Action: You must define your fears in order to conquer them. Create a list of everything you’re afraid of and start facing them one at a time. Make a commitment to yourself now to not let fear rule your life.

3. INTENTION AND DESIRE

“All that we are is the result of what we have thought. The mind is everything. What we think, we become.”- Guatama Buddha

Our thoughts determine our reality. When we stop thinking about what we don’t and begin thinking about what we do want, our lives begin to transform. Instead of working against our desires and intentions, we move into alignment with them.

Action: Create a list of your intentions and desires. Wherever you go, take this list with you. Read it when you wake up and before you go to sleep.

4. HAPPINESS

“Happiness depends more on the inward disposition of mind than on outward circumstances.”
– Benjamin Franklin

Happiness comes from an inner peace, understanding and acceptance of life; a perspective of truth that opens your eyes to the beauty of life all around us. Happiness cannot be achieved by external status, it must be an internal state that we realize when we see our innate perfection.

Action: Realize that happiness is a choice. In every decision you make ask yourself “how can I respond to make myself happy and fulfilled?”

5. SELF ACCEPTANCE

“If a house be divided against itself, that house cannot stand.” – Jesus

When we stop trying to be what we are not, we realize our authenticity. Before we had knowledge, we were completely authentic. We learn to use knowledge to measure and judge, which is a powerful tool we have as humans. However we create an image of perfection in our mind of what we should be, but are not. We confuse knowledge for nature. We believe in the lie of our imperfection. When we realize this we can reclaim the truth of our perfection and live in love and acceptance.

Action: Make a commitment to never go against yourself. Practice non-judgment and realize that the same part of your mind that condemns you is the same voice that caused you to take the action in the first place. We don’t even have to believe what we say to ourselves.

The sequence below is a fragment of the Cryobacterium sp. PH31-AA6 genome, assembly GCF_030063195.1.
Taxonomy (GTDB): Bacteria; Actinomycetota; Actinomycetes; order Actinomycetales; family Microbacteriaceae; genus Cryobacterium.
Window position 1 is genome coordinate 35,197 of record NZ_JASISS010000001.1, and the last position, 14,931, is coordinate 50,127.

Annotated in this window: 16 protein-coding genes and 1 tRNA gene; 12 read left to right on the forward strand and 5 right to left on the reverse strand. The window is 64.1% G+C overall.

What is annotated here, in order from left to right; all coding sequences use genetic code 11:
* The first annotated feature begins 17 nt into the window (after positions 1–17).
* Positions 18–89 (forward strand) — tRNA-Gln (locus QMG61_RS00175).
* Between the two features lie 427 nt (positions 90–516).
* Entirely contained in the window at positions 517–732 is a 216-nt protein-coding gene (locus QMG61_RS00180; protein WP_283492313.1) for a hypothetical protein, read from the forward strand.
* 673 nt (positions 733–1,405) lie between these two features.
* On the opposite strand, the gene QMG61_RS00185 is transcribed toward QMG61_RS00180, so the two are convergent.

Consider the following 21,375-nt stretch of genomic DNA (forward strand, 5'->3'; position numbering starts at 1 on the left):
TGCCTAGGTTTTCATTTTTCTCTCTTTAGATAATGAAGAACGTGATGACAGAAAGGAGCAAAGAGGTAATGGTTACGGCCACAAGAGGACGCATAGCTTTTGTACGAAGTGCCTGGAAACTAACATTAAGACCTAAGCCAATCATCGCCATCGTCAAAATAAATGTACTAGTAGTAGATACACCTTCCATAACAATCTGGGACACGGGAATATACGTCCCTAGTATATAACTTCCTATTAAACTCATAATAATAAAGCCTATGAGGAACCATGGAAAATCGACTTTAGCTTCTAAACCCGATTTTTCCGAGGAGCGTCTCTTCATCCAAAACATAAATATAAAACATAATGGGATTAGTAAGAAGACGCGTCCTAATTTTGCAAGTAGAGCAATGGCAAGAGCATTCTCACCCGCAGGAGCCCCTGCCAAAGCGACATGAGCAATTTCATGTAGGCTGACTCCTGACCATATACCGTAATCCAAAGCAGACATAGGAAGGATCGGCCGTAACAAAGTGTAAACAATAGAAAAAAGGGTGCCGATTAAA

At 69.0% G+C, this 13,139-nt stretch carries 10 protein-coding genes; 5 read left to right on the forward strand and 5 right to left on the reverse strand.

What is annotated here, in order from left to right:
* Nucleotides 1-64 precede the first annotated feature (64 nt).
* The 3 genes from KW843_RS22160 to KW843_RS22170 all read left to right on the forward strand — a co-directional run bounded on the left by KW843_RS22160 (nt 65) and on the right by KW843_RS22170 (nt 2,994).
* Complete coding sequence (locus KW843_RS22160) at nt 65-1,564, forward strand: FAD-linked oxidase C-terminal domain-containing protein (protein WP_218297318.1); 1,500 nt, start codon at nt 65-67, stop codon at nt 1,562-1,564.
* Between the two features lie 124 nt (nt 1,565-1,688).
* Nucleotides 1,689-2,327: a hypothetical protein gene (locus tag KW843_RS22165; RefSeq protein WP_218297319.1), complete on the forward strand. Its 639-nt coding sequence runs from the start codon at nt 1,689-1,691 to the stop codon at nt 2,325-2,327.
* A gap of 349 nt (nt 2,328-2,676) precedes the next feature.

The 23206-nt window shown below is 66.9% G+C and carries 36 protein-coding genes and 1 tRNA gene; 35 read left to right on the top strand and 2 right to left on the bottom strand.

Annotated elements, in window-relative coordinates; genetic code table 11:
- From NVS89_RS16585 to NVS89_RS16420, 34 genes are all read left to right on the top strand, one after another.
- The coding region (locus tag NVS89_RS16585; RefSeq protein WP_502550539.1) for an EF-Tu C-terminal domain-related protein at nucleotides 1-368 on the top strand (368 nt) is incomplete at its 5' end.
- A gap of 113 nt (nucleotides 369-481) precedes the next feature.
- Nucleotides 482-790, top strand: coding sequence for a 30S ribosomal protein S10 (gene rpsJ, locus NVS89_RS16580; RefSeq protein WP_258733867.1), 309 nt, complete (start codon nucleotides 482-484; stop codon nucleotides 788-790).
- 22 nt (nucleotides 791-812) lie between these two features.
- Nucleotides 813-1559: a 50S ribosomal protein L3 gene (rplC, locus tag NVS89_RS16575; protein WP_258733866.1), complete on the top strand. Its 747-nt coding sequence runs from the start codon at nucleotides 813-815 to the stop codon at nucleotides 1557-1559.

6. APPRECIATION AND GRATITUDE

“So much has been given to me, I have not time to ponder over that which has been denied.”
– Helen Keller

How many times do we count our misfortunes rather than our blessings? When we take time to open our eyes to the miracle of life we can see the many gifts that have been given to us. Remembering all the beautiful aspects of life and all the reasons you are blessed can immediately shift our mood. We can move from sorrow and despair to appreciation and hope.

Action: Each time you find yourself complaining about something, re-direct your focus to something you are grateful for. Make a habit of transforming your awareness of troubles into an awareness of abundance.

7. THE ART OF SIMPLICITY

“I made this letter longer than usual because I lack the time to make it short.”
– Blaise Pascal

Perfection is not when there is nothing to add, but when there is nothing more to take away. As Bruce Lee once said “the height of cultivation always runs to simplicity.” True mastery of our lives is realizing the simple joys of life, removing distractions and clutter from our lives.

Action: The art of simplicity is knowing what to take away. Practice recognizing when you’re spending your time on unimportant tasks and re-focus on theimportant.

This list is by no means exhaustive. There are other many great teachings that I did not include here because I felt like they were already expounded on thoroughly elsewhere, such as Einstein and Gandhi’s timeless classics. There are also great teachings to be found from our parents or friends.

practical guide to “I made my day”

I realised that every few days, I read or watch some inspirational stuff.  My motivation is not long lasting and needs frequent replenishments. While they tell about what all one should do to become the greatest, they remind me of my inability to become great. So I have borrowed from practical life a list of 10 commandments. I am sharing these not to help the readers but their family members (God help my family members also)

# The way you spend your days is the way you will end up spending your life. If you want to improve it, improve the next few hours.

# Contemplate where life is going for 10 minutes every day. Use the time in loo.

# Listen to good music everyday: it is a food for the spirit.

# Don’t take yourself too seriously; no one else does!

# Waste some money every year – on your mother, wife and sisters.

# Make peace with your past.

# Give away extra/ old things in your home. Enjoy the joy of giving. (and then shop yourself afresh)

# Love your body and respect it. No matter how you feel, get up, get dressed well and wear nice looks.

# You made mistakes when you were a child, your parents will make when they are old. Your children make mistakes because they are young, you will make when you get old. So, be at peace!

# Call your family often. You probably won’t have any new news to tell because you are not a media reporter. Still do make the call.

inspirational